Matthew Prouse wanted a career where he could go to work each day and, as he explains, "learn about life and expand my understanding of the world."
He'd enjoyed Biology and Chemistry at secondary school, and had always been interested in living systems. At a Year 13 science camp, Matthew learned that with Biochemistry "it was possible to understand how life works at a molecular level… and that this knowledge could be applied to significant issues facing the world, such as health and environmental problems."
He wanted to study Biochemistry as "a choice which would be interesting and with good future career prospects."
During his studies, Matthew found the lecturers to be friendly people who were genuinely happy to help, and who wanted their students to succeed. He says, "there was definitely an atmosphere that encourages the pursuit of knowledge and understanding, and that's really inspiring to be involved in."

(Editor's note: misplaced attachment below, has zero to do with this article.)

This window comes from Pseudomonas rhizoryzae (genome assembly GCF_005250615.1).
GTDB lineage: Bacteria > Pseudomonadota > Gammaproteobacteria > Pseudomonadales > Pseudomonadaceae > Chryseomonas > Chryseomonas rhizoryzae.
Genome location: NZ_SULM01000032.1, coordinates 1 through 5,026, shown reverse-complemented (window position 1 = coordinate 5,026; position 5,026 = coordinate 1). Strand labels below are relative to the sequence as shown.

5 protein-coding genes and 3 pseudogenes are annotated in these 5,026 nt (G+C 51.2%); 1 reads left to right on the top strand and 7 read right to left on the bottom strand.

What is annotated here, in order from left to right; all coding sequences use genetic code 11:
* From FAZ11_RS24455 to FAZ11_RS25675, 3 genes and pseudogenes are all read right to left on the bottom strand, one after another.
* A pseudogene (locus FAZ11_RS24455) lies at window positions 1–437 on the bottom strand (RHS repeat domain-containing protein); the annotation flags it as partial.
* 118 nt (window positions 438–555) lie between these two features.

After completing a three-year BSc, Matthew enrolled in the postgraduate BSc(Hons) programme. He says it, "it was the most intensive but rewarding year I have had so far in my life."
It allowed Matthew to conduct his own research project—the results of which contributed to understanding of an important biological system.
"It was thrilling," he says, "to know that I was probably the first person ever to do those experiments."
Reflecting on his time at Otago, Matthew says studying Biochemistry has given him "a specific tool set which is in demand for biotechnology companies and research groups," as well as "highly-transferable analytical and problem-solving skills, and an ability to think laterally."
He's about to put these skills to use, having joined a new research group studying how specific mutations are involved in the development of acute myeloid leukaemia, and how different mutations can affect the prognosis of the patient.